[Editor’s Note:  The following article was sent to me by a reliable source. It first appeared at AlterNet. Holloway is a senior writer and the associate editor of media and culture at AlterNet.  We decided to re-print it because of the large number of sources from which the material is drawn. And, it is now in the public domain. Some of the material has been annotated by other sources.]

The most egregious parts of Donald Trump’s personality–his racism, his misogyny and his lack of scruples or ethics–have been on display for more than four decades. All of those traits have long been part of Trump’s unapologetic public persona. But in recent years, Trump has become an even more extreme version of himself. The behaviors that accompany that shift could be closely correlated with dementia and a general cognitive decline.

The blogger behind the Neurocritic laid out what he sees as proof of Trump’s mental deterioration. He notes that President Ronald Reagan was diagnosed with Alzheimer’s at age 83, though he began to manifest symptoms far earlier.

RONALD REAGAN

Researchers have combed through records of off-the-cuff speeches Reagan delivered and found significant declines in his mastery of language. By his second term, Reagan’s speech showed a deep drop-off in the use of unique words, a marked increase in the use of non-specific nouns (thing, something, anything); an uptick in filler words (well, so, basically, actually, literally, um, ah); and a greater use of low-imageability, high frequency verbs (get, give, go, have, do).

Trump seems to have parallels in all these areas. He has become notorious for his word salads, incomprehensible soliloquies delivered at the speaking level of a fourth-grader. He frequently falls back on words like “tremendous” and often drags on without using specifics. Trump often speaks at length while saying nothing.

Alex Leo of the Daily Beast transcribed one sentence Trump delivered at a campaign stop in South Carolina, a series of dead ends, unfinished thoughts and ramblings:

Look, having nuclear–my uncle was a great professor and scientist and engineer. Dr. John Trump at MIT; good genes, very good genes, OK, very smart, the Wharton School of Finance, very good, very smart–you know, if you’re a conservative Republican, if I were a liberal, if, like, OK, if I ran as a liberal Democrat, they would say I’m one of the smartest people anywhere in the world–it’s true!–but when you’re a conservative Republican they try–oh, do they do a number–that’s why I always start off: Went to Wharton, was a good student, went there, went there, did this, built a fortune–you know I have to give my, like, credentials all the time, because we’re a little disadvantaged–but you look at the nuclear deal, the thing that really bothers me–it would have been so easy, and it’s not as important as these lives are (nuclear is powerful; my uncle explained that to me many, many years ago, the power and that was 35 years ago; he would explain the power of what’s going to happen and he was right–who would have thought?), but when you look at what’s going on with the four prisoners–now it used to be three, now it’s four–but when it was three and even now, I would have said it’s all in the messenger, fellas, and it is fellas because, you know, they don’t, they haven’t figured that the women are smarter right now than the men, so you know, it’s gonna take them about another 150 years–but the Persians are great negotiators, the Iranians are great negotiators, so, and they, they just killed, they just killed us.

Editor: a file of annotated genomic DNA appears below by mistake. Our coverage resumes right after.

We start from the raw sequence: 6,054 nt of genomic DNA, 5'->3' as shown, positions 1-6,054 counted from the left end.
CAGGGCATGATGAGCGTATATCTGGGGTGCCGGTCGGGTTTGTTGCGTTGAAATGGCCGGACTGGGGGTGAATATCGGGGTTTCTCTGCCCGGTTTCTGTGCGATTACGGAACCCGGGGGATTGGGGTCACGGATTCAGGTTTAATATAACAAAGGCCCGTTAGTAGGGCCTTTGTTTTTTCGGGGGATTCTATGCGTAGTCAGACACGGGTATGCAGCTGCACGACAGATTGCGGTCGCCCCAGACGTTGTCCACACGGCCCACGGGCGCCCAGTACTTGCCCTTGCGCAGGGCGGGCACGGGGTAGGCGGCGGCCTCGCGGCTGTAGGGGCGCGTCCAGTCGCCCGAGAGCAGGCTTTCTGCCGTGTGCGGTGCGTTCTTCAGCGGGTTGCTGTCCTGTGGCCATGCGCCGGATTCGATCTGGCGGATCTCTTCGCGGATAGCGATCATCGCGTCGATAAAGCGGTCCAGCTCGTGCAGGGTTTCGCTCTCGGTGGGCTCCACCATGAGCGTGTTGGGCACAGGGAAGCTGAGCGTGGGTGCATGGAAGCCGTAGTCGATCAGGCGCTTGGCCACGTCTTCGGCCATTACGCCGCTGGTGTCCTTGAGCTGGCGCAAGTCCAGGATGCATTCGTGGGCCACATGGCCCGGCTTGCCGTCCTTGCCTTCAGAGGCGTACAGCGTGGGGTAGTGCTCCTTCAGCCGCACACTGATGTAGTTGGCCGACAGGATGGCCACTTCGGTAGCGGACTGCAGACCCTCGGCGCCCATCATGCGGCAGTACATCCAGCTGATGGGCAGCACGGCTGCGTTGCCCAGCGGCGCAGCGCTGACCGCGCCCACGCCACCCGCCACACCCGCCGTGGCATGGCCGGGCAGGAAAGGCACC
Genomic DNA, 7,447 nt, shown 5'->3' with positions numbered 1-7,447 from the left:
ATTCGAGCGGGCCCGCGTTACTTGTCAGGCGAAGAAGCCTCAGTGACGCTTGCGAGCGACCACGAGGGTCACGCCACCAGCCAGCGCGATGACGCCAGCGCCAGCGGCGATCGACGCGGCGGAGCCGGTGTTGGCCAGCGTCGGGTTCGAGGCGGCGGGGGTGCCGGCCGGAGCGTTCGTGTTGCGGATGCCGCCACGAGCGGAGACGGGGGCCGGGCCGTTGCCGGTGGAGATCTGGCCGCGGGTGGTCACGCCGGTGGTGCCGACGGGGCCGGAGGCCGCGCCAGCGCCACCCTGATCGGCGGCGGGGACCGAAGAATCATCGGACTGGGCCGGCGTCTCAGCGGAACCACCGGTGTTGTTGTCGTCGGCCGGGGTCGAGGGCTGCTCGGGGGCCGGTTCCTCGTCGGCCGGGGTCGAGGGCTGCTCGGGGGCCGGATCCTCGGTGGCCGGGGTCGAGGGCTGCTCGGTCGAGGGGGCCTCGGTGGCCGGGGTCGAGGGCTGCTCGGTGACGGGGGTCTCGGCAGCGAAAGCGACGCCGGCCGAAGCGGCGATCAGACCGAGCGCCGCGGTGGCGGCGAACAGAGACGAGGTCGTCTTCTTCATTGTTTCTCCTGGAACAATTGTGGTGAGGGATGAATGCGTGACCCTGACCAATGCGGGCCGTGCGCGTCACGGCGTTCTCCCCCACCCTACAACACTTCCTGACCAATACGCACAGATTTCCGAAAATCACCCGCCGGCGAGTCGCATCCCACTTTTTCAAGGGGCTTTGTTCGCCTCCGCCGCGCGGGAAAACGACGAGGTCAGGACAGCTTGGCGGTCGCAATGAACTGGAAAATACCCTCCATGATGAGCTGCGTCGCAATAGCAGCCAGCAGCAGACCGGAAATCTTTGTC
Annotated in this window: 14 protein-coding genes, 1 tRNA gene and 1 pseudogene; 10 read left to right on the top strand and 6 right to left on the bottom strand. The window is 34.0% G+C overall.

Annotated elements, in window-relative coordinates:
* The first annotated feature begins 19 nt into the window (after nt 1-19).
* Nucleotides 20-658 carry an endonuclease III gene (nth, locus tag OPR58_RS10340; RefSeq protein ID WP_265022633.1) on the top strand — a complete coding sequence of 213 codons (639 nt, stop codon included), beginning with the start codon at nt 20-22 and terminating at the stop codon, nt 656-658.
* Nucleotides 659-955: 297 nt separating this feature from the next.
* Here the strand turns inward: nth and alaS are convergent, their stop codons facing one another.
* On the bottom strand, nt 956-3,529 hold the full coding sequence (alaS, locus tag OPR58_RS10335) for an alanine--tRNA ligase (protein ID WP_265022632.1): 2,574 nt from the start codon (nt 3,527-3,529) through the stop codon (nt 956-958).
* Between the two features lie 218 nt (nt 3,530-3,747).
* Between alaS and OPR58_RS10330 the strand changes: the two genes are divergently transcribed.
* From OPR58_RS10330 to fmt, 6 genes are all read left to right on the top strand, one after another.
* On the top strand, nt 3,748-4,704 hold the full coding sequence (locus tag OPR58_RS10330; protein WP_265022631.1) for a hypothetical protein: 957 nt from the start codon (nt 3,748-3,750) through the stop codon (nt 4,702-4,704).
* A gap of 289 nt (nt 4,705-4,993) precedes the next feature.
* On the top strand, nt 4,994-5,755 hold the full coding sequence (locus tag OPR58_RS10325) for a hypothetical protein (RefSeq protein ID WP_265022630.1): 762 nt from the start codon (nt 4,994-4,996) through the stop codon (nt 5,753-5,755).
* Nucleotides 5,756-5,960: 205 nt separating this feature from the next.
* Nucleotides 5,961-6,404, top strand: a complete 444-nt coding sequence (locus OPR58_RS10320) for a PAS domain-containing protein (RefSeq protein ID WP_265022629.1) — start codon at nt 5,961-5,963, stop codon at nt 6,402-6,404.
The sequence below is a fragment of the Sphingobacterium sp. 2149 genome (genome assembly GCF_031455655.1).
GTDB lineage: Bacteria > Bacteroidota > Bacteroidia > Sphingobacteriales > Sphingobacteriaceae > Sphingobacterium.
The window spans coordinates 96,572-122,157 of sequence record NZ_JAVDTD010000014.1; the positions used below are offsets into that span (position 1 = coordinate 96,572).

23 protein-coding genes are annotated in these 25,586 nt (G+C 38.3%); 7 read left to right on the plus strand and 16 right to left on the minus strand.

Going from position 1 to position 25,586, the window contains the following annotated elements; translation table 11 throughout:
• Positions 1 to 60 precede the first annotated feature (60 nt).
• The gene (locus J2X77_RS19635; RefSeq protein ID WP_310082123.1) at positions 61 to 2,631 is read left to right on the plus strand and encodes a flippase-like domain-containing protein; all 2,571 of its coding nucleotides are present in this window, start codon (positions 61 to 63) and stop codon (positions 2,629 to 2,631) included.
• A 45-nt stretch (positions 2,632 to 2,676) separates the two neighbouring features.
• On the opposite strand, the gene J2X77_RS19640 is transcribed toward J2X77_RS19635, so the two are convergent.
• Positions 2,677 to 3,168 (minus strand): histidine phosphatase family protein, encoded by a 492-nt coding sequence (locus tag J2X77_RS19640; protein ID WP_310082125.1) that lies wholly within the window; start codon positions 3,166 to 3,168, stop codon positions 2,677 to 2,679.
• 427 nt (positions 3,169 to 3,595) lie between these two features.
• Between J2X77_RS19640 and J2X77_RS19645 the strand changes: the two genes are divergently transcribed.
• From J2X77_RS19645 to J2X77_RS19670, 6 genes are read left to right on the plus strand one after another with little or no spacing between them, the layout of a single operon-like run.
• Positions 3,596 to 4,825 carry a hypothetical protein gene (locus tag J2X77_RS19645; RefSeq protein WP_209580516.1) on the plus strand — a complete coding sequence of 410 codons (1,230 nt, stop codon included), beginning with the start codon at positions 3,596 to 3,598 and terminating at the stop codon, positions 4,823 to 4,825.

In the clip below, David Pakman shows how typical Trump bluster could actually be indicative of something more problematic. He compares old footage of Trump to the Trump of today, and looks at how Trump’s physical problems may also be linked to Alzheimer’s:

At 70 years old, Trump is the oldest person to be elected president. His father Fred was diagnosed with Alzheimer’s disease six years before his death. According to the Alzheimer’s Association, “age, family history and heredity” are the most important risk factors in developing the disease. Most sufferers start to show signs of the illness at age 65.

Remember when Trump forgot which country he’d just bombed? When it just slipped his mind to sign a pair of executive orders during an event created for that explicit purpose? When he couldn’t locate Rudy Giuliani, who was sitting directly across from him at a media briefing? Thos ethings don’t seem like innocuous senior moments.

Trump also seems to exhibit other signs of Alzheimer’s listed by health organizations. Moodiness, paranoia, belligerence and erratic behavior are all key indicators of the onset of dementia. Trump’s inappropriate tweets, his belief that his phones are tapped and his quickness to anger, as described by his staff, all fit the bill.

JOE SCARBOROUGH

“I’m not saying that Donald Trump has dementia,” Joe Scarborough said during a recent segment on Trump’s mental state, “but my mother has dementia. She lives in the moment. She forgets what she said a day ago, a week ago. We can’t have presidents that do that. And I’m not saying that he has dementia. I will leave that to his physician to figure that out.”

“Donald Trump is the poster boy for Alzheimer’s disease,” former NFL player and medical marijuana proponent Kyle Turley said weeks after Trump’s inauguration. “He has early onset of Alzheimer’s disease. And it is starting to show.”

“What he’s doing is totally erratic,” Turley added. “His decisions and the way he talks and the way he speaks is not presidential. And I want more than anything for him to do that.”